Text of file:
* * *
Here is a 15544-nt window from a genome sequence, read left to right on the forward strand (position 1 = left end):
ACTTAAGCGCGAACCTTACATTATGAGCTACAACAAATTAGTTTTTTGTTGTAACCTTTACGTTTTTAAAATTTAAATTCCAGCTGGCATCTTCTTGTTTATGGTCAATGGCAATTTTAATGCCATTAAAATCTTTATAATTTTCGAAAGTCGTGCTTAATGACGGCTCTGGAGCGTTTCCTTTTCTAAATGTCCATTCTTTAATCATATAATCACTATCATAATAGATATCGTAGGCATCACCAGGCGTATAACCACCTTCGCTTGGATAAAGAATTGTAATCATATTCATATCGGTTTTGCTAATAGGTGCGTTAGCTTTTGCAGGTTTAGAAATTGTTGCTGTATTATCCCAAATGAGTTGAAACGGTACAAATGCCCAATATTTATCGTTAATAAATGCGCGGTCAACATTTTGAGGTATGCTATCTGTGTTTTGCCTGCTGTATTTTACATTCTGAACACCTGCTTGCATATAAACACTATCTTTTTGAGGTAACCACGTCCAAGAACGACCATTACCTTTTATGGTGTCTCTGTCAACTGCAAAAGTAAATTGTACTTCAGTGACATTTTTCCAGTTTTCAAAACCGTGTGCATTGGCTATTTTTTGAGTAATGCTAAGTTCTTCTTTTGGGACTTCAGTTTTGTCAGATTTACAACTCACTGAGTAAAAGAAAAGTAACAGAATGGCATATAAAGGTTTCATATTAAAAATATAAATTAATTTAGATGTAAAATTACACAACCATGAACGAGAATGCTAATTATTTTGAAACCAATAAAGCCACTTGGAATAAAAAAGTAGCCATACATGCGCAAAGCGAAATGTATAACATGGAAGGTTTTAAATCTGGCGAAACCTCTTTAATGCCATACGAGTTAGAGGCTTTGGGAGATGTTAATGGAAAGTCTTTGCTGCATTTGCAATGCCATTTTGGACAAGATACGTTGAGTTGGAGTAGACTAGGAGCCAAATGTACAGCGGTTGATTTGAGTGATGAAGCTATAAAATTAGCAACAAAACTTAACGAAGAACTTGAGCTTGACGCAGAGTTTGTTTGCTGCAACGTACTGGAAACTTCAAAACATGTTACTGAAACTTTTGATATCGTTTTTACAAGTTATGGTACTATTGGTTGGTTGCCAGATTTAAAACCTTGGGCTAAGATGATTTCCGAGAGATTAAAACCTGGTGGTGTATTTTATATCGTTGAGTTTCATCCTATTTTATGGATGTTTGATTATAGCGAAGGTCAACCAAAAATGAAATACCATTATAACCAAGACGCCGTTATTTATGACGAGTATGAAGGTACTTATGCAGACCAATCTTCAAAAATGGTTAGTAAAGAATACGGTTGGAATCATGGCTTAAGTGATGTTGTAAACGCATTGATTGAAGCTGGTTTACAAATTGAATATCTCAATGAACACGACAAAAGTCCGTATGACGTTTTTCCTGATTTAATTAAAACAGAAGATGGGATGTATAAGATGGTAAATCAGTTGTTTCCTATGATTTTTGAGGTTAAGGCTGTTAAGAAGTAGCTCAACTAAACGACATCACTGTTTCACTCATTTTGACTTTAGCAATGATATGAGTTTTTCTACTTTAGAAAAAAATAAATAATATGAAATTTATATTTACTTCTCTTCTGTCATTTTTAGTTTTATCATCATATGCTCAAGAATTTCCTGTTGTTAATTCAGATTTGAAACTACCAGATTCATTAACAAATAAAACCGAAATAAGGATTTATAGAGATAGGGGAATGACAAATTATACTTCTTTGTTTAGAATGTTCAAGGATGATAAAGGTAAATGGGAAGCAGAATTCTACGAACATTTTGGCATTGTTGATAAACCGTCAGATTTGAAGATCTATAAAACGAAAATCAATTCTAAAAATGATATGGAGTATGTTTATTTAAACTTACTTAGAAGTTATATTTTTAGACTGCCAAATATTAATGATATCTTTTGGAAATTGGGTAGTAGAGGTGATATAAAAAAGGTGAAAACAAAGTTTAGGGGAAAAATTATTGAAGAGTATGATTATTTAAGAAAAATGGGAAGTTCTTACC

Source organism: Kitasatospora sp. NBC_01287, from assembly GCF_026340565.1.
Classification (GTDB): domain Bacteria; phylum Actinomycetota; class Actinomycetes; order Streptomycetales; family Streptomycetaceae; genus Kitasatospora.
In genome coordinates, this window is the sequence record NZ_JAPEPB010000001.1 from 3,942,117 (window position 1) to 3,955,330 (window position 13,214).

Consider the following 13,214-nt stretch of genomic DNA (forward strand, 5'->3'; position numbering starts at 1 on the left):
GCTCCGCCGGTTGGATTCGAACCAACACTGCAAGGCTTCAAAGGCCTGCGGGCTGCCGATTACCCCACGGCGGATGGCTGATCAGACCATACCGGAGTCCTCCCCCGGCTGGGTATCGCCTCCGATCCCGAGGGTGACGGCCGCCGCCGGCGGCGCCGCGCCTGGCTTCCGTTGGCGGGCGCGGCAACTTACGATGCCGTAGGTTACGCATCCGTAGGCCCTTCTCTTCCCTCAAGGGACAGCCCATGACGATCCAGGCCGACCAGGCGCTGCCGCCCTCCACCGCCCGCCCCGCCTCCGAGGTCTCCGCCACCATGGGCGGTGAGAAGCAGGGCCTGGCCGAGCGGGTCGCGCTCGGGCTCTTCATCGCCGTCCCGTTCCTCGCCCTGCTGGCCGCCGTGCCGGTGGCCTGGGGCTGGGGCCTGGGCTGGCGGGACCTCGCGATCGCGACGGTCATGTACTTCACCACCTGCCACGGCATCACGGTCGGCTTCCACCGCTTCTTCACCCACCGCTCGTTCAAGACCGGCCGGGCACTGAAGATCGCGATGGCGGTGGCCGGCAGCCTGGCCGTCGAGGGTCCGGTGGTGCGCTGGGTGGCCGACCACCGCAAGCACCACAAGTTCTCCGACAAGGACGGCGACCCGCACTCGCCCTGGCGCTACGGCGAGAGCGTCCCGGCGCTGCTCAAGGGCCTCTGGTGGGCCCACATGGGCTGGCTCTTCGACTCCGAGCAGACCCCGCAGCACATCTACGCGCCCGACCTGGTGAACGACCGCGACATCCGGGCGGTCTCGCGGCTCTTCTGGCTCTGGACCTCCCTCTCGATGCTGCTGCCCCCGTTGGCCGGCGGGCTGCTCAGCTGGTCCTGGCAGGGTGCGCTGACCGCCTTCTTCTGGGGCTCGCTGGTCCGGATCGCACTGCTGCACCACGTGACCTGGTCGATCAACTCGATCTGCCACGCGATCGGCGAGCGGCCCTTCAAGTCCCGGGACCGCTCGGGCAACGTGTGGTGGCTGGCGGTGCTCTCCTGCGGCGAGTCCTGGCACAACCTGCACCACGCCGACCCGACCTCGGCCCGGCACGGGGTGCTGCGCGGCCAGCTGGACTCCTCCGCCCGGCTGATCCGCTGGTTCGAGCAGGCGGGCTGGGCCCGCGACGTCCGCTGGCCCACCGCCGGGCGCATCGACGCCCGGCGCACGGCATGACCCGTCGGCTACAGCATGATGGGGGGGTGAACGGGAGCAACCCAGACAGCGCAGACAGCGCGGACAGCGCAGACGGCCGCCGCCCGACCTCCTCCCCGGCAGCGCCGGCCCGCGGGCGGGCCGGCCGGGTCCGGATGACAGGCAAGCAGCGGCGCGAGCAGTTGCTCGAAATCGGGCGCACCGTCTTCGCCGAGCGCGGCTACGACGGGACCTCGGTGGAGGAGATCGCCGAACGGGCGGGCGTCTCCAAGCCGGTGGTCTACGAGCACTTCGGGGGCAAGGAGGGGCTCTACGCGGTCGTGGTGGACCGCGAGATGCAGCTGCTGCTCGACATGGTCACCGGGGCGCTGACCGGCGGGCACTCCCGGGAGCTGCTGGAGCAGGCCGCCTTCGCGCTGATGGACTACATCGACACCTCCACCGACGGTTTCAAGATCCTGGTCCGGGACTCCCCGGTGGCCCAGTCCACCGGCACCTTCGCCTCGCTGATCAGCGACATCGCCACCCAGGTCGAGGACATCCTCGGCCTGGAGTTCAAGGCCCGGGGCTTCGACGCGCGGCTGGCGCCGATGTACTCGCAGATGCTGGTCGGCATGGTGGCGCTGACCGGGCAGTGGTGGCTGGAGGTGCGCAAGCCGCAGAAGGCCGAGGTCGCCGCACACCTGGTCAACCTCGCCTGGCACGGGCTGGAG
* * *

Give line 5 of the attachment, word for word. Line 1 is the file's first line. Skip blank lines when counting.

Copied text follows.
In genome coordinates, this window is the sequence record NZ_JAPEPB010000001.1 from 3,942,117 (window position 1) to 3,955,330 (window position 13,214).